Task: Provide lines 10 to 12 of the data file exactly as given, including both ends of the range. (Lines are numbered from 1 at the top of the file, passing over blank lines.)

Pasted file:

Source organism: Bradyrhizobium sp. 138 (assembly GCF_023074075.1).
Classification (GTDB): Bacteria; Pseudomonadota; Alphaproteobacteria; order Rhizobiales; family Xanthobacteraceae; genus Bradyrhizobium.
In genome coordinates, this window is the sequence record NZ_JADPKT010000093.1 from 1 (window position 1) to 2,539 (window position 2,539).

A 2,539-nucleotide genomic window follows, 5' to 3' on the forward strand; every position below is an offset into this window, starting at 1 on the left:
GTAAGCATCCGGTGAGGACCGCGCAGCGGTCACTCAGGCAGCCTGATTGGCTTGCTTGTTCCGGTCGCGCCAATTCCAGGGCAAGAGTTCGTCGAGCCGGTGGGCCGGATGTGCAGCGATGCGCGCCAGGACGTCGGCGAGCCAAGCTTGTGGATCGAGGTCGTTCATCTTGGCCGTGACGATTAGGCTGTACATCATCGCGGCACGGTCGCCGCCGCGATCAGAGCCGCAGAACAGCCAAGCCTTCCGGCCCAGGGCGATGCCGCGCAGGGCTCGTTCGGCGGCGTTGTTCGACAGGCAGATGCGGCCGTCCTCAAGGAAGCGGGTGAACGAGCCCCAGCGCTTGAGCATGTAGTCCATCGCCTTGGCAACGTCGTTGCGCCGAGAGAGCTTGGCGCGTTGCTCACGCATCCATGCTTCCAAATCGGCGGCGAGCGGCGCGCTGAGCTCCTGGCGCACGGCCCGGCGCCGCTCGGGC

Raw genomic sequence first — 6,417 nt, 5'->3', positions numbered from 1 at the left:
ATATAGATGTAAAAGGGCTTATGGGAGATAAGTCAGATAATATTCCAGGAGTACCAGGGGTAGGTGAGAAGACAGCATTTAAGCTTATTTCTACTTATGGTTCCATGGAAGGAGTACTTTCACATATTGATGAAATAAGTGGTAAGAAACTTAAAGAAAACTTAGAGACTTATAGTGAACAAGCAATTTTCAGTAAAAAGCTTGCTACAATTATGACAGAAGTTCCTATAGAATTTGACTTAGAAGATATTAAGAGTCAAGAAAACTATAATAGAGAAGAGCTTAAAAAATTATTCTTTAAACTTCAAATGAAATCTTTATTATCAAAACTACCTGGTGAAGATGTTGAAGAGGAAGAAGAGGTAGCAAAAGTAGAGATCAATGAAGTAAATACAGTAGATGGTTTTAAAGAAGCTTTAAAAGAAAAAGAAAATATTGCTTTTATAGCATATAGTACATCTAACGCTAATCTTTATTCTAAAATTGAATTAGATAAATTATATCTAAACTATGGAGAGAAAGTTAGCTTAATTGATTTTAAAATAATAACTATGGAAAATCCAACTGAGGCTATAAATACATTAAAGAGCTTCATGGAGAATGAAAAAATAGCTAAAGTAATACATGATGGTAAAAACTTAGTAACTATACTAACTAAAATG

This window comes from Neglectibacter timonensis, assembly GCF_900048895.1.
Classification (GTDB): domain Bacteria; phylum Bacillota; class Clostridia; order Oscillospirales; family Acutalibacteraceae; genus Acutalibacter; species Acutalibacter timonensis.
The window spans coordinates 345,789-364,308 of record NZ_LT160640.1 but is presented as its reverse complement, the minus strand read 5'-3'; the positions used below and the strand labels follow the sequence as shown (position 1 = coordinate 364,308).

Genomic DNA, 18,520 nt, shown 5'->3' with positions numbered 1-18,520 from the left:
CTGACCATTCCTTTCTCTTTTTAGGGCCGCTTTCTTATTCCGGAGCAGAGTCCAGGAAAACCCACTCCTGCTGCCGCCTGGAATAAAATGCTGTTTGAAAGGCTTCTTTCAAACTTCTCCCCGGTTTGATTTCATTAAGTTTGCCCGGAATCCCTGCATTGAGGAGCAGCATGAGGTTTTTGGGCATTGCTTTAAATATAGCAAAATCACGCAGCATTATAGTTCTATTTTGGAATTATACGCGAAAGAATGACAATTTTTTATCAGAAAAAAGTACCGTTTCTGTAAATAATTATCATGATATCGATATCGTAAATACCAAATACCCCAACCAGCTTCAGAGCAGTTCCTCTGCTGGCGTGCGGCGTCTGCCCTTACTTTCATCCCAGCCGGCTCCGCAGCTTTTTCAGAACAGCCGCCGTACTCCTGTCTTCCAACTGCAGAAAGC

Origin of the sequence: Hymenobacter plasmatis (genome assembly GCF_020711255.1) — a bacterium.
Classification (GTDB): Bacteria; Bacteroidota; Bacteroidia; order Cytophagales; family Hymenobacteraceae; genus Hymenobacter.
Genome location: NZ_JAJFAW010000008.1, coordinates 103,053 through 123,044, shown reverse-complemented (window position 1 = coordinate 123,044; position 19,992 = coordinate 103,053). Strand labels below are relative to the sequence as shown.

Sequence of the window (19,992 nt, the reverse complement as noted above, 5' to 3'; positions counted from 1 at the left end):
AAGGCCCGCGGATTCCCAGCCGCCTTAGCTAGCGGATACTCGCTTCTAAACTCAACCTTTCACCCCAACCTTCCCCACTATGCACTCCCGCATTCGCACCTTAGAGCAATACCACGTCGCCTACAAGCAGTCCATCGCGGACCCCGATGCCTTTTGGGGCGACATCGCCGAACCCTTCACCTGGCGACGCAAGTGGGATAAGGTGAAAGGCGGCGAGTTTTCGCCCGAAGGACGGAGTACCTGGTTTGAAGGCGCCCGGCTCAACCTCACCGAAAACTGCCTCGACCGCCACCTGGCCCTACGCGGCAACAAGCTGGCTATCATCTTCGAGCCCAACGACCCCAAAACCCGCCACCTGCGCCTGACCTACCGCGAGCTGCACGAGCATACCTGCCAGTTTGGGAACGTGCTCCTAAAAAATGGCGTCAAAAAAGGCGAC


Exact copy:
The window spans coordinates 345,789-364,308 of record NZ_LT160640.1 but is presented as its reverse complement, the minus strand read 5'-3'; the positions used below and the strand labels follow the sequence as shown (position 1 = coordinate 364,308).

Genomic DNA, 18,520 nt, shown 5'->3' with positions numbered 1-18,520 from the left:
CTGACCATTCCTTTCTCTTTTTAGGGCCGCTTTCTTATTCCGGAGCAGAGTCCAGGAAAACCCACTCCTGCTGCCGCCTGGAATAAAATGCTGTTTGAAAGGCTTCTTTCAAACTTCTCCCCGGTTTGATTTCATTAAGTTTGCCCGGAATCCCTGCATTGAGGAGCAGCATGAGGTTTTTGGGCATTGCTTTAAATATAGCAAAATCACGCAGCATTATAGTTCTATTTTGGAATTATACGCGAAAGAATGACAATTTTTTATCAGAAAAAAGTACCGTTTCTGTAAATAATTATCATGATATCGATATCGTAAATACCAAATACCCCAACCAGCTTCAGAGCAGTTCCTCTGCTGGCGTGCGGCGTCTGCCCTTACTTTCATCCCAGCCGGCTCCGCAGCTTTTTCAGAACAGCCGCCGTACTCCTGTCTTCCAACTGCAGAAAGC